Fireman Luke Bowen and his assistant Craig Stevens shovelling coal for steam locomotive 3237 while it takes on passengers at Coffs Harbour yesterday.
Fireman Luke Bowen and his assistant Craig Stevens shovelling coal for steam locomotive 3237 while it takes on passengers at Coffs Harbour yesterday. BRUCE THOMAS

Crowd welcomes steam locomotive

IRIS Hardcastle says she has forgiven the steam trains the soot they used to leave on her washing.

The senior Sawtell resident was among the crowd at hand at Coffs Harbour Railway Station yesterday to welcome restored steam locomotive 3237 and its string of heritage passenger carriages as it pulled into the station with a snort of steam and a shrill whistle.

“I used to hate them as a kid because they weren’t good for the washing,” Mrs Hardcastle said.

“The train was about 100 metres away at the back of our yard at Sawtell.”

Businessmen Wayne Webber and John Irving interrupted an afternoon’s business to meet and photograph the train.

Mr Webber recalled the 1988 Bicentennial year, when he saw three steam locomotives lined up on sidings at Coffs Harbour Railway Station. Those sidings and rail loops have since been removed.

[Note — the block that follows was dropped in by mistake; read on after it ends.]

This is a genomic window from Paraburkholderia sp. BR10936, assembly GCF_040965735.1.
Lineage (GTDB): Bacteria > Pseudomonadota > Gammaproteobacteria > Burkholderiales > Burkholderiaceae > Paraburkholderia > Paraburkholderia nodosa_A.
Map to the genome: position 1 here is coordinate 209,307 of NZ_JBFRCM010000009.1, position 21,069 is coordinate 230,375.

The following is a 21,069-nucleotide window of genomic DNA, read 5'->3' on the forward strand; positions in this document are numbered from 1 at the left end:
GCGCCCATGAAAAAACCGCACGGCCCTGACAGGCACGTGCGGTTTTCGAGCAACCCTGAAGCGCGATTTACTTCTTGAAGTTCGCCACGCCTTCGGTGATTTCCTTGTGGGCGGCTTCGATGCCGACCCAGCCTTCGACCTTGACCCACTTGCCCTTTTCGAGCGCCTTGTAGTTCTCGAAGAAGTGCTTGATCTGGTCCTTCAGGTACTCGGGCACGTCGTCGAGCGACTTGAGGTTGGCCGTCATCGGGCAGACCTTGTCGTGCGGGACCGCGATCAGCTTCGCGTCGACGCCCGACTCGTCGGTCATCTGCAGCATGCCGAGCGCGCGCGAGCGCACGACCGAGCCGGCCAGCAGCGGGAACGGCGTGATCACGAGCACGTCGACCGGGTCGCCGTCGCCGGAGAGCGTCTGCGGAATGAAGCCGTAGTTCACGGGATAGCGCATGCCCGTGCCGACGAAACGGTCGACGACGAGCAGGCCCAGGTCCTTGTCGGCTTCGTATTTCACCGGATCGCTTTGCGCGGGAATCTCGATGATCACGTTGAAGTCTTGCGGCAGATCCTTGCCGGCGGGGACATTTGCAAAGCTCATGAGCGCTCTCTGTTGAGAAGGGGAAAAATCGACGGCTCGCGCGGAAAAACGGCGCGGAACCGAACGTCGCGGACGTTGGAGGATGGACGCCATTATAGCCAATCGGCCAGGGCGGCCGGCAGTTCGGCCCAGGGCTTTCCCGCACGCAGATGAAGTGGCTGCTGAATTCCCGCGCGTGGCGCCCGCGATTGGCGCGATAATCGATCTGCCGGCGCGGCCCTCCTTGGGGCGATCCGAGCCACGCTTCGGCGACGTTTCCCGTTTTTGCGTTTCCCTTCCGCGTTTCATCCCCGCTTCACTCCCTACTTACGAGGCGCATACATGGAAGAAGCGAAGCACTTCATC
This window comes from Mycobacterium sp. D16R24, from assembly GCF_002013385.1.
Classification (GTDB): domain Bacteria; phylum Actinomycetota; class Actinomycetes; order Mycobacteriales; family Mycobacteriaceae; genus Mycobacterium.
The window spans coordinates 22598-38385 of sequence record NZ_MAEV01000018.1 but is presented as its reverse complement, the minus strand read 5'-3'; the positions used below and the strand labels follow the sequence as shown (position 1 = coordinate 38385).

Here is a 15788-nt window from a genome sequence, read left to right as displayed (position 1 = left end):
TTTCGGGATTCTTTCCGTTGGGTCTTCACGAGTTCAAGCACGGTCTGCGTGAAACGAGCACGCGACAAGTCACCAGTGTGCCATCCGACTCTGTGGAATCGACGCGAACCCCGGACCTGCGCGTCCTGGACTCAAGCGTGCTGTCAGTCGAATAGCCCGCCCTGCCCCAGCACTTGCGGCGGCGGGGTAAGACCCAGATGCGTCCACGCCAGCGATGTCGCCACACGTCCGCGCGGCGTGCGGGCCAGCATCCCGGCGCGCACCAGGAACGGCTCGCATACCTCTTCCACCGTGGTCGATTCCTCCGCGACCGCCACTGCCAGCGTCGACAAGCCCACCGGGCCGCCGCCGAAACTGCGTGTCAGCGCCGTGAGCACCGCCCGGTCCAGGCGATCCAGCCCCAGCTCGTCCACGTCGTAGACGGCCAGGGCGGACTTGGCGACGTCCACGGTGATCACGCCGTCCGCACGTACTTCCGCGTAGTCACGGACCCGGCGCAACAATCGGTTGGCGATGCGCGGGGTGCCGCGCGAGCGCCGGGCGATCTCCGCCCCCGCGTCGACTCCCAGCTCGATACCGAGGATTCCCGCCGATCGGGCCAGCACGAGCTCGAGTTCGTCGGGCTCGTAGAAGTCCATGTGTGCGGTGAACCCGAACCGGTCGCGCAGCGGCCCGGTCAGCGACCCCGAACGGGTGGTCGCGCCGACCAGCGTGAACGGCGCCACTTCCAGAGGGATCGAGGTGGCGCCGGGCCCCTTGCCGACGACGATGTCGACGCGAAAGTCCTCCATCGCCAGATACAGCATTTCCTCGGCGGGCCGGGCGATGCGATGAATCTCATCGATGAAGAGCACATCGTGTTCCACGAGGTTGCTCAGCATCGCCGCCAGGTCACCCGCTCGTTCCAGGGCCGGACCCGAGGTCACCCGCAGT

Yesterday’s steam train stopover was part of the North Coast tour by the Lachlan Valley Railway, which is taking the steam engine to Grafton and Casino for Casino Beef Week.

Excursion trips can be booked through Grafton and Casino railway stations

Senior train driver Sid Bender, who has been driving trains for half a century and is at home at the wheel of steam trains, diesel locos and electric trains, said the 3237 would be taking tours from Grafton and Casino until May 30.

It is a return home for Mr Bender, who now lives in Maitland, but grew up in Grafton.

Mr Bender said the 3237 was ‘light on water and coal’ because at just 130 tonnes, it was one of the smaller steam locos.

“It puts water into its own boiler under steam pressure and uses about 45 gallons a minute,’ Mr Bender said.

The 3237 pulling this excursion train was built in 1893 and is still going strong.

As well as its carriages it is pulling seven tonnes of high-quality Newcastle coal to keep its boiler firing.

“The 32 P class engines were the backbone of the railways before and during the war, before the 36 and 38ers,” Mr Bender said.

Among those admiring the train were a local engineer who said he was fascinated by the simplicity of design of the steam trains and the fact he could see and understand all the technology involved.’

Six-year-old Kieran Finn and his older brother Murray, 7, were looking forward to travelling on the train to Grafton, although they are already steam train veterans.

Excursion trips from Coffs Harbour in July can be booked through Coffs Harbour Railway Station on 6648 3700.



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